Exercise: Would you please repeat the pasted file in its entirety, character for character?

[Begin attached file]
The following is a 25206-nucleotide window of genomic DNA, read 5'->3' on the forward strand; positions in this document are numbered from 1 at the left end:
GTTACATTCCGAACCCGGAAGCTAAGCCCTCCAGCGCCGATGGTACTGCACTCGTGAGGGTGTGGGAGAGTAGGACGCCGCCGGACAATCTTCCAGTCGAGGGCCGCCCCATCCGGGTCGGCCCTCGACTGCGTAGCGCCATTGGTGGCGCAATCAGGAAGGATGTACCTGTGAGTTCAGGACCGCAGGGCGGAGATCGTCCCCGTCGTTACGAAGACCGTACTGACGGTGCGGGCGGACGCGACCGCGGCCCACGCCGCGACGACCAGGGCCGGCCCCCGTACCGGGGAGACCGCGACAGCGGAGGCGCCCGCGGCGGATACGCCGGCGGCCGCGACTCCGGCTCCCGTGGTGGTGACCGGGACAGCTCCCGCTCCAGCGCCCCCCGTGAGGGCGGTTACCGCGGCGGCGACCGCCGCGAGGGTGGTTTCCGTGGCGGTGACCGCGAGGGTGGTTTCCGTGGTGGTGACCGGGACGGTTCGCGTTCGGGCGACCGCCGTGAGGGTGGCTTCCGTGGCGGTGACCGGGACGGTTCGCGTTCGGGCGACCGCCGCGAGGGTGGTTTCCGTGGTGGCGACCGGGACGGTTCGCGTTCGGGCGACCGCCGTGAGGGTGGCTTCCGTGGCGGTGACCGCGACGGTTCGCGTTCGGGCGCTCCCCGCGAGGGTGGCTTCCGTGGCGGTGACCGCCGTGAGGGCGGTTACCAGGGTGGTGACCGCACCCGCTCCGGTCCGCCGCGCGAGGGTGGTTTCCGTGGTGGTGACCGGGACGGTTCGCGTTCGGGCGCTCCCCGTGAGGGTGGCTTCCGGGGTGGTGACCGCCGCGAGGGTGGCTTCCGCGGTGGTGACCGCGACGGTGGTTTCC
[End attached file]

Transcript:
The following is a 25206-nucleotide window of genomic DNA, read 5'->3' on the forward strand; positions in this document are numbered from 1 at the left end:
GTTACATTCCGAACCCGGAAGCTAAGCCCTCCAGCGCCGATGGTACTGCACTCGTGAGGGTGTGGGAGAGTAGGACGCCGCCGGACAATCTTCCAGTCGAGGGCCGCCCCATCCGGGTCGGCCCTCGACTGCGTAGCGCCATTGGTGGCGCAATCAGGAAGGATGTACCTGTGAGTTCAGGACCGCAGGGCGGAGATCGTCCCCGTCGTTACGAAGACCGTACTGACGGTGCGGGCGGACGCGACCGCGGCCCACGCCGCGACGACCAGGGCCGGCCCCCGTACCGGGGAGACCGCGACAGCGGAGGCGCCCGCGGCGGATACGCCGGCGGCCGCGACTCCGGCTCCCGTGGTGGTGACCGGGACAGCTCCCGCTCCAGCGCCCCCCGTGAGGGCGGTTACCGCGGCGGCGACCGCCGCGAGGGTGGTTTCCGTGGCGGTGACCGCGAGGGTGGTTTCCGTGGTGGTGACCGGGACGGTTCGCGTTCGGGCGACCGCCGTGAGGGTGGCTTCCGTGGCGGTGACCGGGACGGTTCGCGTTCGGGCGACCGCCGCGAGGGTGGTTTCCGTGGTGGCGACCGGGACGGTTCGCGTTCGGGCGACCGCCGTGAGGGTGGCTTCCGTGGCGGTGACCGCGACGGTTCGCGTTCGGGCGCTCCCCGCGAGGGTGGCTTCCGTGGCGGTGACCGCCGTGAGGGCGGTTACCAGGGTGGTGACCGCACCCGCTCCGGTCCGCCGCGCGAGGGTGGTTTCCGTGGTGGTGACCGGGACGGTTCGCGTTCGGGCGCTCCCCGTGAGGGTGGCTTCCGGGGTGGTGACCGCCGCGAGGGTGGCTTCCGCGGTGGTGACCGCGACGGTGGTTTCC